- Enabling patients to type their visit agendas into the electronic health record systems (EHRs) before an appointment may improve care by engaging patients and helping physicians prioritize patients’ concerns, a study in the latest issue of Annals of Family Medicine concludes.
- Researchers from the University of Washington School of Medicine and Beth Israel Deaconess Medical Center in Massachusetts conducted a pilot study to see if this was feasible, useful and acceptable to patients and providers.
- The sample was relatively small (101 patients and 28 clinicians), but most patients (79%) and clinicians (74%) felt it enhanced their relationship, and most patients (73%) and clinicians (82%) also said they would like to continue the practice.
Complaints about inadequate visit time and administrative overload due to EHRs are not new. Physicians spend roughly half their workdays on EHR and other administrative tasks, according to a 2016 study in the Annals of Internal Medicine. Anything that might alleviate that stress and reduce clinician burnout could benefit both providers and patients.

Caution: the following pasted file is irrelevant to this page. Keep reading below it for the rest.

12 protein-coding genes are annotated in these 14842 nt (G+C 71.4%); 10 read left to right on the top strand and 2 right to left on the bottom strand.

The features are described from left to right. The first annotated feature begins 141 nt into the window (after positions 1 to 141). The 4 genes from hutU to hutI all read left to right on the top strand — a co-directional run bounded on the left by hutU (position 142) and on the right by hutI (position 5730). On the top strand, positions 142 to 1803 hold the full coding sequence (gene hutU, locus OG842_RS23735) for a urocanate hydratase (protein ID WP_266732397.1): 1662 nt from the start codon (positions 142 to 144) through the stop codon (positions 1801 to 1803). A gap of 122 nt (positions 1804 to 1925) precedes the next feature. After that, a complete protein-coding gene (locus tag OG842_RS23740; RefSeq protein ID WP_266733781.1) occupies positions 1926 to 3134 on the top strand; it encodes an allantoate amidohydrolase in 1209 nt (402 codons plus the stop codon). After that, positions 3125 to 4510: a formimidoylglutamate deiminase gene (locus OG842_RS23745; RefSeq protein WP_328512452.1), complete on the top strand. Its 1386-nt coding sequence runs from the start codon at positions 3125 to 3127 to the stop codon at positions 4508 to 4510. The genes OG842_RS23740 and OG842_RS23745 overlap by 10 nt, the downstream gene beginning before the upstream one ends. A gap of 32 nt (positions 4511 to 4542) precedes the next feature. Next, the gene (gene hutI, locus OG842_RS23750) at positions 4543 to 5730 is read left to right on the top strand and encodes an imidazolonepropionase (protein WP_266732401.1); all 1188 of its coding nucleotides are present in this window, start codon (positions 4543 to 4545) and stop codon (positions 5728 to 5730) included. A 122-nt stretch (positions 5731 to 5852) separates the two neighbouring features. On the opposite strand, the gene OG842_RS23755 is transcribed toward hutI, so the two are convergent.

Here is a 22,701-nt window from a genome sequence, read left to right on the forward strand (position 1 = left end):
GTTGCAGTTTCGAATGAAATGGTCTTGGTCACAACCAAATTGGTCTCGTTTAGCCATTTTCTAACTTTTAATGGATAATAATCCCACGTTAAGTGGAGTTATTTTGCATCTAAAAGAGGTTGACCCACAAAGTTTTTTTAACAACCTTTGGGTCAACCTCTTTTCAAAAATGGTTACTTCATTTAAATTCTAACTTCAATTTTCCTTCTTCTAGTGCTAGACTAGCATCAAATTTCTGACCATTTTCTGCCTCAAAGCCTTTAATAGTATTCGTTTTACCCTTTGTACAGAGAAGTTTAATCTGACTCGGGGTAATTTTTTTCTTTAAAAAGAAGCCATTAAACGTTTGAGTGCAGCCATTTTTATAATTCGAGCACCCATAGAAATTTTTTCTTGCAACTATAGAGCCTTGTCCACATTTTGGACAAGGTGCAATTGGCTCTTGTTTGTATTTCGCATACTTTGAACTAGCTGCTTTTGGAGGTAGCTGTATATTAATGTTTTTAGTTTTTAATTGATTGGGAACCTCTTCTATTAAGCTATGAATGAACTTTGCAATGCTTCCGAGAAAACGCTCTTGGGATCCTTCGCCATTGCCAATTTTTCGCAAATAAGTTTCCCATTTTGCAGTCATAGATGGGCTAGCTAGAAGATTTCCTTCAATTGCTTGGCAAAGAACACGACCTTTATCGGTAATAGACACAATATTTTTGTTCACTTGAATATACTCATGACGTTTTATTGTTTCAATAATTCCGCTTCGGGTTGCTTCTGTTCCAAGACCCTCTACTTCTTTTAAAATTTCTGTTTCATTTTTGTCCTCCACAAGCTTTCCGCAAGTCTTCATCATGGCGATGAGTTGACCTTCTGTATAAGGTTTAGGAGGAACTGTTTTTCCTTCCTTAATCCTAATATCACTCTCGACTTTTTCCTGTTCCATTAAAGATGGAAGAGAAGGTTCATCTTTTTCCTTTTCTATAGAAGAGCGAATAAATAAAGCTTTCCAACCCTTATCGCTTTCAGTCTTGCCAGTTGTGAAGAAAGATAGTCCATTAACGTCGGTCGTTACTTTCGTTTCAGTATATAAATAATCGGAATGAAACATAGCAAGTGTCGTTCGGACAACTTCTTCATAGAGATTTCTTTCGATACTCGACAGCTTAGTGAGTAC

Providers are actively looking for solutions, too. A recent survey of healthcare leaders by Nuance Communications found that a majority plan to adopt additional technologies to enhance the use of EHRs and reduce burnout.
“This pilot study suggests a possible way for the EMR to offset the time and computer barriers to communication,” the study’s authors write. “By allowing patients to set agendas before appointments, patients and clinicians can optimize their time together.” Moreover, having patients propose their own visit agendas could give the clinical encounter a more collaborative feel and increase patient engagement—a key component of accountable care organizations and patient-centered medical homes under the ACA, the study says.
The study reflects recent surveys that show patients are eager to engage more with their healthcare through patient portals and EHRs. A survey by CDW Healthcare, for example, found 89% of patients would like to be able to more easily access their personal health records. Among providers in that survey, 71% said improving patient engagement is a top priority and 80% are striving to make it easier for patients to access their information.